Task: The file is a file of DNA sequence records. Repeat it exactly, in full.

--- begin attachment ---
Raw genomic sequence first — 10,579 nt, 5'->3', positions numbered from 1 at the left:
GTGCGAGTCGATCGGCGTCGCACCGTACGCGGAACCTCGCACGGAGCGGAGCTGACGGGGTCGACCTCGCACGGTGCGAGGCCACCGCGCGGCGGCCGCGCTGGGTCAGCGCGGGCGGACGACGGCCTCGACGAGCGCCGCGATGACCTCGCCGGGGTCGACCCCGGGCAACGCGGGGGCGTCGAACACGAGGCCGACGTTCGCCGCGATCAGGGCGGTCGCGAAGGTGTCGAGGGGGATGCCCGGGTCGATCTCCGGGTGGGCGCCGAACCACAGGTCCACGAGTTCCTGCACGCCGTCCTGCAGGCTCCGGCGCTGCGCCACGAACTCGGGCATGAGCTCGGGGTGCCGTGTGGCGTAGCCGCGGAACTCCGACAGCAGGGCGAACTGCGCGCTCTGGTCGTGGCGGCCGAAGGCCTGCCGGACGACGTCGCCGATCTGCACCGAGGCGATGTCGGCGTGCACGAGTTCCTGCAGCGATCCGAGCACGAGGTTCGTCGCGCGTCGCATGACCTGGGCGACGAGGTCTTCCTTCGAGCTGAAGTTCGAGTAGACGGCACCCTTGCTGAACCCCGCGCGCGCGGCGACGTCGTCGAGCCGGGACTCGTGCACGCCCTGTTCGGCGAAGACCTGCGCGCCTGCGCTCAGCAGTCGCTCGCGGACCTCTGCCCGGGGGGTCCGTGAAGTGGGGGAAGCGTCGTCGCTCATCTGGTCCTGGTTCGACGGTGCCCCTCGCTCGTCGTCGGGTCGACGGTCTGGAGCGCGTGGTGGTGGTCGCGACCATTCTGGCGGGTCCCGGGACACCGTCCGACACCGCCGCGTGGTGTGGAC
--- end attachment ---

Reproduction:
Raw genomic sequence first — 10,579 nt, 5'->3', positions numbered from 1 at the left:
GTGCGAGTCGATCGGCGTCGCACCGTACGCGGAACCTCGCACGGAGCGGAGCTGACGGGGTCGACCTCGCACGGTGCGAGGCCACCGCGCGGCGGCCGCGCTGGGTCAGCGCGGGCGGACGACGGCCTCGACGAGCGCCGCGATGACCTCGCCGGGGTCGACCCCGGGCAACGCGGGGGCGTCGAACACGAGGCCGACGTTCGCCGCGATCAGGGCGGTCGCGAAGGTGTCGAGGGGGATGCCCGGGTCGATCTCCGGGTGGGCGCCGAACCACAGGTCCACGAGTTCCTGCACGCCGTCCTGCAGGCTCCGGCGCTGCGCCACGAACTCGGGCATGAGCTCGGGGTGCCGTGTGGCGTAGCCGCGGAACTCCGACAGCAGGGCGAACTGCGCGCTCTGGTCGTGGCGGCCGAAGGCCTGCCGGACGACGTCGCCGATCTGCACCGAGGCGATGTCGGCGTGCACGAGTTCCTGCAGCGATCCGAGCACGAGGTTCGTCGCGCGTCGCATGACCTGGGCGACGAGGTCTTCCTTCGAGCTGAAGTTCGAGTAGACGGCACCCTTGCTGAACCCCGCGCGCGCGGCGACGTCGTCGAGCCGGGACTCGTGCACGCCCTGTTCGGCGAAGACCTGCGCGCCTGCGCTCAGCAGTCGCTCGCGGACCTCTGCCCGGGGGGTCCGTGAAGTGGGGGAAGCGTCGTCGCTCATCTGGTCCTGGTTCGACGGTGCCCCTCGCTCGTCGTCGGGTCGACGGTCTGGAGCGCGTGGTGGTGGTCGCGACCATTCTGGCGGGTCCCGGGACACCGTCCGACACCGCCGCGTGGTGTGGAC